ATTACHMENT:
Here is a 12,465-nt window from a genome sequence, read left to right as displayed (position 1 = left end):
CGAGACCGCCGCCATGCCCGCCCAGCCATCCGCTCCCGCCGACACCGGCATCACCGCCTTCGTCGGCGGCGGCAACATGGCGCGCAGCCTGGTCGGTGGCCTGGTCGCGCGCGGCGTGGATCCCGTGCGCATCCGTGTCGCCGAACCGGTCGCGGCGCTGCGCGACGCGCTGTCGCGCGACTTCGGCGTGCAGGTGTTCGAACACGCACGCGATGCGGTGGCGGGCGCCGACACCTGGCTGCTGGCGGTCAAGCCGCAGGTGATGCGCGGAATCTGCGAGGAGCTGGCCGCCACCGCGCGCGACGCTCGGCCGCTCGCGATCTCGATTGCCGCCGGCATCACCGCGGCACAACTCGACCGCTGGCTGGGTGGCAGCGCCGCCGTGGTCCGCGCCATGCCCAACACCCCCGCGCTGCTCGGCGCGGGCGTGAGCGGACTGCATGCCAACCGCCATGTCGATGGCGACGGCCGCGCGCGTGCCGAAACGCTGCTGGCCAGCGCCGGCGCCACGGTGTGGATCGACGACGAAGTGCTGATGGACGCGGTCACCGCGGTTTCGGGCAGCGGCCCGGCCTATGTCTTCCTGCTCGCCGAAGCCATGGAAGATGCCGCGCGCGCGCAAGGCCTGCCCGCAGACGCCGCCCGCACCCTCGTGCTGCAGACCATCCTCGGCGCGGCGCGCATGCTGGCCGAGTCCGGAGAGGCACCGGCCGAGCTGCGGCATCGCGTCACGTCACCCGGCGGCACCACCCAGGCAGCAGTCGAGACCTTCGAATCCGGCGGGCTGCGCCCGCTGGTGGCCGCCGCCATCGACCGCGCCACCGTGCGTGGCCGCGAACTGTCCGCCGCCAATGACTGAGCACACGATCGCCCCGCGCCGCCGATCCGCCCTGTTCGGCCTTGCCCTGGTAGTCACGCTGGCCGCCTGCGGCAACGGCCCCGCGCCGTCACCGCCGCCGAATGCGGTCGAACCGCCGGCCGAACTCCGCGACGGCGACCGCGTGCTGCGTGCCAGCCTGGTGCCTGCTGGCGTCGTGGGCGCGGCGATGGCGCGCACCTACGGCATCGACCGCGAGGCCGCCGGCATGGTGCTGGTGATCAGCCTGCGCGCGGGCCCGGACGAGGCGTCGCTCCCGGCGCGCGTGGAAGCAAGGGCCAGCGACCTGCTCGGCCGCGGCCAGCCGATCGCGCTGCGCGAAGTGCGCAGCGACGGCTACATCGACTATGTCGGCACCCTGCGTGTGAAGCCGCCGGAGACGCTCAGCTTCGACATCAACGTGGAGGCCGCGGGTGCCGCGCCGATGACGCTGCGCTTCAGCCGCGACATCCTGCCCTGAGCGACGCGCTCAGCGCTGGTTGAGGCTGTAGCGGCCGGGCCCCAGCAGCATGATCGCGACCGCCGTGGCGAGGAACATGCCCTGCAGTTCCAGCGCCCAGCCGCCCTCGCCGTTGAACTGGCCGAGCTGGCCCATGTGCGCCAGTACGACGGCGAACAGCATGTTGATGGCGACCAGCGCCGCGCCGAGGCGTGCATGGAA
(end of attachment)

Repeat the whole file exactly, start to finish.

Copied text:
Here is a 12,465-nt window from a genome sequence, read left to right as displayed (position 1 = left end):
CGAGACCGCCGCCATGCCCGCCCAGCCATCCGCTCCCGCCGACACCGGCATCACCGCCTTCGTCGGCGGCGGCAACATGGCGCGCAGCCTGGTCGGTGGCCTGGTCGCGCGCGGCGTGGATCCCGTGCGCATCCGTGTCGCCGAACCGGTCGCGGCGCTGCGCGACGCGCTGTCGCGCGACTTCGGCGTGCAGGTGTTCGAACACGCACGCGATGCGGTGGCGGGCGCCGACACCTGGCTGCTGGCGGTCAAGCCGCAGGTGATGCGCGGAATCTGCGAGGAGCTGGCCGCCACCGCGCGCGACGCTCGGCCGCTCGCGATCTCGATTGCCGCCGGCATCACCGCGGCACAACTCGACCGCTGGCTGGGTGGCAGCGCCGCCGTGGTCCGCGCCATGCCCAACACCCCCGCGCTGCTCGGCGCGGGCGTGAGCGGACTGCATGCCAACCGCCATGTCGATGGCGACGGCCGCGCGCGTGCCGAAACGCTGCTGGCCAGCGCCGGCGCCACGGTGTGGATCGACGACGAAGTGCTGATGGACGCGGTCACCGCGGTTTCGGGCAGCGGCCCGGCCTATGTCTTCCTGCTCGCCGAAGCCATGGAAGATGCCGCGCGCGCGCAAGGCCTGCCCGCAGACGCCGCCCGCACCCTCGTGCTGCAGACCATCCTCGGCGCGGCGCGCATGCTGGCCGAGTCCGGAGAGGCACCGGCCGAGCTGCGGCATCGCGTCACGTCACCCGGCGGCACCACCCAGGCAGCAGTCGAGACCTTCGAATCCGGCGGGCTGCGCCCGCTGGTGGCCGCCGCCATCGACCGCGCCACCGTGCGTGGCCGCGAACTGTCCGCCGCCAATGACTGAGCACACGATCGCCCCGCGCCGCCGATCCGCCCTGTTCGGCCTTGCCCTGGTAGTCACGCTGGCCGCCTGCGGCAACGGCCCCGCGCCGTCACCGCCGCCGAATGCGGTCGAACCGCCGGCCGAACTCCGCGACGGCGACCGCGTGCTGCGTGCCAGCCTGGTGCCTGCTGGCGTCGTGGGCGCGGCGATGGCGCGCACCTACGGCATCGACCGCGAGGCCGCCGGCATGGTGCTGGTGATCAGCCTGCGCGCGGGCCCGGACGAGGCGTCGCTCCCGGCGCGCGTGGAAGCAAGGGCCAGCGACCTGCTCGGCCGCGGCCAGCCGATCGCGCTGCGCGAAGTGCGCAGCGACGGCTACATCGACTATGTCGGCACCCTGCGTGTGAAGCCGCCGGAGACGCTCAGCTTCGACATCAACGTGGAGGCCGCGGGTGCCGCGCCGATGACGCTGCGCTTCAGCCGCGACATCCTGCCCTGAGCGACGCGCTCAGCGCTGGTTGAGGCTGTAGCGGCCGGGCCCCAGCAGCATGATCGCGACCGCCGTGGCGAGGAACATGCCCTGCAGTTCCAGCGCCCAGCCGCCCTCGCCGTTGAACTGGCCGAGCTGGCCCATGTGCGCCAGTACGACGGCGAACAGCATGTTGATGGCGACCAGCGCCGCGCCGAGGCGTGCATGGAA